Friday, December 23, 2016

Happy Holidays 2016!

 Happy Holidays!

As we move from 2016 to 2017, I wanted to review all the great experiences and people we've encountered this past year.  We had some struggles, too, but like all hurdles they were good opportunities for us to grow and learn.  Here are some of the highlights (click on any image to view it larger):

We rang in the New Year in Seattle, visiting Jon's sister Stacey and her family (Eugene, Joshua 13 and Genevieve 11).  I had never been there before and so we took a solid 3 weeks and visited Seattle as well as Jon's sister Alyson and her family in Calgary (Dion, Maevey 3-1/2, Caeden 1-1/2).  I also got a visit with my longest friend Casey and her husband Kyle and son Zach (3) just before they moved to the Netherlands for Casey's work with Shell.  And had a great visit with my friend Joanna and her husband Vojtek and sons Kian and Emmet.  Calgary is a nice place for us to visit only because of the wonderful people we know there!  Every time I go back I wonder how I spent 8 years living in such a big city.  I'm sure glad I did though-- that's where Jon and I met!

Upon returning from holidays, we went for dinner at Lydia & Wian's house and met them for the first time, after both spending the past season hearing from mutual friends and customers that we "had to meet".  People had us pegged just right, as we hit it off instantly and have become close friends and colleagues ever since.  They run Luna Field Farm and raise pigs, sheep, chickens, cattle, and hens and are located about an hour South of us, which is still close enough to be considered neighbours on these vast prairies!

In February Mom and Dad went to Florida and I got to partly repay the favour of looking after their pets while they were away (they have 2 and we had 4, so it's not repaid in full yet!).  We were still busy every day washing, packaging, and delivering vegetables throughout the whole winter.  Jon was working full time at Patmore Nurseries (a local garden centre with a long history in Brandon and the prairies) which in the winter consisted of a lot of maintenance and getting ready for the busy season.  Once the busy planting season hit in March & April I picked up some casual work there as well on days when we weren't too busy with the veggies.  We got to know and love Marci who owned and ran it. Jon and I love working together and so it was nice to spend days together again.  It was good timing as I got to practice and increase my transplanting speed before our busy season!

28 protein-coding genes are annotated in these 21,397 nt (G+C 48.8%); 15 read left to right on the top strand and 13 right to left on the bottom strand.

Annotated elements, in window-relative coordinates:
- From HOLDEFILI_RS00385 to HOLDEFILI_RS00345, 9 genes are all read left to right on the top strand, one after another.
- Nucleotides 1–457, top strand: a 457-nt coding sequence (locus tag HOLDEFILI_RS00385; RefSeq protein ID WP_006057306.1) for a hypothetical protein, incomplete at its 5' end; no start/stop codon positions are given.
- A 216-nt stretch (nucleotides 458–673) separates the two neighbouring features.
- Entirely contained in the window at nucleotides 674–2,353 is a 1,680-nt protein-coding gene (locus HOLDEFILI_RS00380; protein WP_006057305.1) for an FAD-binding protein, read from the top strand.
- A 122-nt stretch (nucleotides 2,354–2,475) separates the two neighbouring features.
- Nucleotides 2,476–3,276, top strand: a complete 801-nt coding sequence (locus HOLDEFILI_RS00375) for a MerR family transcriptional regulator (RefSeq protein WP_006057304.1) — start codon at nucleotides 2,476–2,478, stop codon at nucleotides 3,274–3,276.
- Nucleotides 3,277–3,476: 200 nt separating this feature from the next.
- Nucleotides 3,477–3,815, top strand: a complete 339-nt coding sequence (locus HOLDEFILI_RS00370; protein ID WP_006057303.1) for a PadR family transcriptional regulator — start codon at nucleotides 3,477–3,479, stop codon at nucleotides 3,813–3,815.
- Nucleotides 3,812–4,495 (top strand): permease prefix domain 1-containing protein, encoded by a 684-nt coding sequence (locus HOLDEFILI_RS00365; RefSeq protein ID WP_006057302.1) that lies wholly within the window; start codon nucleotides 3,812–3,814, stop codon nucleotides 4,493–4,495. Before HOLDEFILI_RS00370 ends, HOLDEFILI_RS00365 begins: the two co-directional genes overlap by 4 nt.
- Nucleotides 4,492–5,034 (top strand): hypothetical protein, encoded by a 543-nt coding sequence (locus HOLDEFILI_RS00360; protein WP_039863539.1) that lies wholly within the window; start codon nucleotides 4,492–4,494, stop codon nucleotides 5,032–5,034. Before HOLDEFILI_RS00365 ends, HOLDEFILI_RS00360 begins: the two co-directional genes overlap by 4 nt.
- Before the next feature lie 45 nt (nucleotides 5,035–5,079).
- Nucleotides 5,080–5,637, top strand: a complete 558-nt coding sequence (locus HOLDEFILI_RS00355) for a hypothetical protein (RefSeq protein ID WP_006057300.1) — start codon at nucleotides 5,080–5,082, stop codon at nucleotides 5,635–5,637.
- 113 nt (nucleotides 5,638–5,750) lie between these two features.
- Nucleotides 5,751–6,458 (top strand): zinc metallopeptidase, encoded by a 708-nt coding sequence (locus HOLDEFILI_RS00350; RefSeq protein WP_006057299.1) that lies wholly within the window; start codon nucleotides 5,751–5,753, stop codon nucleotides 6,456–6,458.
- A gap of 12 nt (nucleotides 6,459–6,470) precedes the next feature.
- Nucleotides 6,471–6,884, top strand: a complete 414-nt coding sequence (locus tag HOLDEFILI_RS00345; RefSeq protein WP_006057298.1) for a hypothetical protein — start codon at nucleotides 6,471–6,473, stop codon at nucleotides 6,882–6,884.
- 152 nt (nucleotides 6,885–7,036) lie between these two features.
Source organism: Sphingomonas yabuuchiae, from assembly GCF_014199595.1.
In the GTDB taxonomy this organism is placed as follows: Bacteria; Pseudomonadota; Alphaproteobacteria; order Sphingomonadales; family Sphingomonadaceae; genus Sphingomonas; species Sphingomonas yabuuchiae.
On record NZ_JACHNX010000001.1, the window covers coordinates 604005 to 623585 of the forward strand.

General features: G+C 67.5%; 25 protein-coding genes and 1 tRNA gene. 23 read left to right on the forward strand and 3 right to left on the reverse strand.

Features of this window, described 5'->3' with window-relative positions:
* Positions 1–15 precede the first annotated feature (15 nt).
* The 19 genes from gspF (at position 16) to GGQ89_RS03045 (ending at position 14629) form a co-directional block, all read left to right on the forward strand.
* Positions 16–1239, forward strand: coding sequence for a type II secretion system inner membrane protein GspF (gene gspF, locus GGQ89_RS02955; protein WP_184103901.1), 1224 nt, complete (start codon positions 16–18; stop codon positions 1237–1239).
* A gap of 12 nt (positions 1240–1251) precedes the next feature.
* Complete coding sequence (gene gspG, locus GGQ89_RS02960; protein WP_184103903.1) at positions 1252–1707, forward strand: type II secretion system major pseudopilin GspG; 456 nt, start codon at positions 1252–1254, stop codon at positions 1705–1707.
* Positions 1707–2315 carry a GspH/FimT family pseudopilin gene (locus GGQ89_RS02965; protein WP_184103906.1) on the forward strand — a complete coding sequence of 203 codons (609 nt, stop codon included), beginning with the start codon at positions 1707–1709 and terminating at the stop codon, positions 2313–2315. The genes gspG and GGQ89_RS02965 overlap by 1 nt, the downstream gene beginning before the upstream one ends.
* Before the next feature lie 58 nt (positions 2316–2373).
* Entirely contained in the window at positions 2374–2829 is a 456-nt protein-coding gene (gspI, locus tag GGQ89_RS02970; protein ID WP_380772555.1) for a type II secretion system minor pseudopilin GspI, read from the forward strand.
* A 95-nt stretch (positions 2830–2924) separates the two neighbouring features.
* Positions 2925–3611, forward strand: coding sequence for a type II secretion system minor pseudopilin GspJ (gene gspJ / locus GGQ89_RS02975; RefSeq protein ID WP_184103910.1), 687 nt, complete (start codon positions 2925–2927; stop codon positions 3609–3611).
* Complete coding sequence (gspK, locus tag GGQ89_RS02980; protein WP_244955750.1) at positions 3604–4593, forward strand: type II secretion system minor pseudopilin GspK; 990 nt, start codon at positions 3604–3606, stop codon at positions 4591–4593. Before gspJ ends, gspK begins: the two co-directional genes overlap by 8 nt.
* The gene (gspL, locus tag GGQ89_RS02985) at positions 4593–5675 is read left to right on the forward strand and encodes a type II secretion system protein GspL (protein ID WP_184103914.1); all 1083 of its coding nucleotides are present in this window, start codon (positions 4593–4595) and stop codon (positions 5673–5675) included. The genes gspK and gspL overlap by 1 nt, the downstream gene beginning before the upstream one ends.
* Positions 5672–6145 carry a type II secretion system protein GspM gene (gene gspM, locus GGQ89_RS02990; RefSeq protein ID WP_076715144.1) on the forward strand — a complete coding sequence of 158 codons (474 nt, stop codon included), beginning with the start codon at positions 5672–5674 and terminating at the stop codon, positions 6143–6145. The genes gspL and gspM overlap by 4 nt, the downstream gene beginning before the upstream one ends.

My Auntie Joan visited from the Netherlands in April to look for a place to buy in Canada and stayed with us.  Over the winter we had moved all of the non-Jenkins belongings in the house from the two rooms it was occupying down to one and started renovating a guest bedroom.  It was finished just in time for Joan to be the first houseguest.  We really enjoyed having her stay with us, and had she not partnered with Dad in the purchase of a skid shack, we would have happily welcomed her into our home anytime in the future!  The only Dillon family gathering of 2016 was hosted at our house, and we had a great time looking at some of Gran's old slides.

On April 30, our character was tested when an electrical fire took out the three main outbuildings on our farm.  I (Teri) was home alone at the time, and despite spotting it early and the fire department arriving within 25 minutes of the call, it was windy and very dry and the buildings (which were full of Sherman's tools, chemicals, and equipment) went up like kindling.  We are grateful to the Rivers and Rapid City volunteer fire departments, who kept the fire from spreading and saved the rest of the yard and our house.  We lost a handful of inconsequential personal belongings, a cat and two hens in the fire, and Brown Sugar Produce lost a tractor and the hoops for the caterpillar tunnel we were in the process of building.  We hadn't yet